BP, Shell and BG Group were responsible for 55 leaks of oil and other chemicals in the North Sea in the past few months, according to Greenpeace. This is despite claims of improved safety measures.
The environmental group’s senior climate adviser Charlie Kronick told the Guardian, “They’re trying to convince the world that they can operate safely in one of the world’s harshest environments, yet they can’t prevent this steady trickle of oil and other polluting chemicals leaking into the relatively safe waters of the North Sea.
“This will do little to increase public trust in their ability to drill in the Arctic without damaging this incredibly beautiful and fragile corner of our planet.”
Greenpeace claimed that 55 leaks occurred in the North Sea over the past month alone. However, the industry replied that the quantity of harmful chemicals was meaningless and that this proves the effectiveness of safety protocols.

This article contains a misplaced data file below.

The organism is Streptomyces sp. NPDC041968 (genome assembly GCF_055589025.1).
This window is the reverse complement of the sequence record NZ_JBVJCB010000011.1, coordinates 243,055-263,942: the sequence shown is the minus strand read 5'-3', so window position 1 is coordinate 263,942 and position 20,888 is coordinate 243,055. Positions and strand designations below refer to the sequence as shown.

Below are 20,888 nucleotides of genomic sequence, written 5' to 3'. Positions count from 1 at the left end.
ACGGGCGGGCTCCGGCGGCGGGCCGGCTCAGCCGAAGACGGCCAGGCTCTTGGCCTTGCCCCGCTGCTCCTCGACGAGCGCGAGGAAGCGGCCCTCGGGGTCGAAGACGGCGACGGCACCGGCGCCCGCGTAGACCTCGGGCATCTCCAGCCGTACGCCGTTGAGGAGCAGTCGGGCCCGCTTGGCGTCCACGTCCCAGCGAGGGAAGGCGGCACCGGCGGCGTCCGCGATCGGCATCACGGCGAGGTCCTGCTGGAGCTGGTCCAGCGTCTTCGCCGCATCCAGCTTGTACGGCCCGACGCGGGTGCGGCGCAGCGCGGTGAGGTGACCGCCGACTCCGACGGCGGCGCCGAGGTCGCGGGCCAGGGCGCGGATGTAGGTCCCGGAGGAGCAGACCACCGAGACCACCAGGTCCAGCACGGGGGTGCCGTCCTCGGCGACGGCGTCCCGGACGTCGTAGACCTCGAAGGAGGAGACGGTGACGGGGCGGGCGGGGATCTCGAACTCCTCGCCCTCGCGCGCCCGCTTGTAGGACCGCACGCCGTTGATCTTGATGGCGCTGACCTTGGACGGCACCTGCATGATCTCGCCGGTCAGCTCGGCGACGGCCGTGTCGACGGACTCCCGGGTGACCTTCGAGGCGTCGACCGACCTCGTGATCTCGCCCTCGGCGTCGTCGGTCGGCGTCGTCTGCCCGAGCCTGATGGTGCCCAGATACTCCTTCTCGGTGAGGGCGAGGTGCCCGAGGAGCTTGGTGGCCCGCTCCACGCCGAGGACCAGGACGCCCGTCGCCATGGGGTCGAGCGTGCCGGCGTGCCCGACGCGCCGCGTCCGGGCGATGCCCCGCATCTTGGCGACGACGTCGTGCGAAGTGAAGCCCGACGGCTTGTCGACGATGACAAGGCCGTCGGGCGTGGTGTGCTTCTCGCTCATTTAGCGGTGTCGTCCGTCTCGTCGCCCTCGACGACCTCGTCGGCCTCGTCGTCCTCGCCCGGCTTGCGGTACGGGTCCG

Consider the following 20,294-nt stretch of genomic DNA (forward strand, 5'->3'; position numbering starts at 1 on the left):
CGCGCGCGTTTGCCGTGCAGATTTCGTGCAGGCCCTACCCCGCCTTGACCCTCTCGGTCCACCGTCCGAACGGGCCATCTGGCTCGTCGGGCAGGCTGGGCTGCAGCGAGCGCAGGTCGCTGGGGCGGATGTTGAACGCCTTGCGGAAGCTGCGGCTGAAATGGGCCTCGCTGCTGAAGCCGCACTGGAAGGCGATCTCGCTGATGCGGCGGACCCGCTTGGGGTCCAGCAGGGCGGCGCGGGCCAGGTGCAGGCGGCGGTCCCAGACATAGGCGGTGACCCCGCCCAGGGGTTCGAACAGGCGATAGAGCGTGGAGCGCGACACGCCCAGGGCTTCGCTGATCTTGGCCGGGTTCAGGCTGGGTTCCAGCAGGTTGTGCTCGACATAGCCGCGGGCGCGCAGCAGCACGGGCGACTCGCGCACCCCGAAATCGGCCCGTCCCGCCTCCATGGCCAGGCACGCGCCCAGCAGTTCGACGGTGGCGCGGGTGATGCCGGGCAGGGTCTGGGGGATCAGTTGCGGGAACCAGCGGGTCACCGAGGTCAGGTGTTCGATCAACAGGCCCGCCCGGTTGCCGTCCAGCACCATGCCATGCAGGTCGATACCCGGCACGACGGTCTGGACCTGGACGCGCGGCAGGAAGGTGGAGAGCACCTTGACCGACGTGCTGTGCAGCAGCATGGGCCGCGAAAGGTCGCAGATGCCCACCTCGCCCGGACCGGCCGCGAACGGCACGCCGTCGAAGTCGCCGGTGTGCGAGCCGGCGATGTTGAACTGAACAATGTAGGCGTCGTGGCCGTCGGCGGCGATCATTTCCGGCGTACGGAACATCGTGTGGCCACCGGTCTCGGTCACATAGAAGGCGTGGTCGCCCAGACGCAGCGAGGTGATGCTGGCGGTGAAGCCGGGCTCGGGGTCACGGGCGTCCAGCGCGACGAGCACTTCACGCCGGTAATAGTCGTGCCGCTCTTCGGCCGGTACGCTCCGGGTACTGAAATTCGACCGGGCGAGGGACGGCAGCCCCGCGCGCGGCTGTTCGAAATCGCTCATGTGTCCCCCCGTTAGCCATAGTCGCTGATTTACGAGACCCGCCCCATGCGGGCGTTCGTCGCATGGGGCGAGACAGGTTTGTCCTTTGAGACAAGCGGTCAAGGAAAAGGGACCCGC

Nevertheless, preliminary figures from the Department of Energy and Climate Change (DECC) suggest around 40 tonnes of oil were discharged in 2012, and 402,075kg of chemicals were released from UK sites. This is a slight improvement on 2011 and a vast improvement on 2010.
Greenpeace has been campaigning recently against drilling in the Arctic region, especially because of the partnership between oil giants and Russian companies with poor safety and environmental records.
It also took a stance against three energy companies – E.ON, Centrica and RWE – that recently won exploration licences in the Barents Sea, an area considered vulnerable for both its ecosystem and the presence of large fish stocks.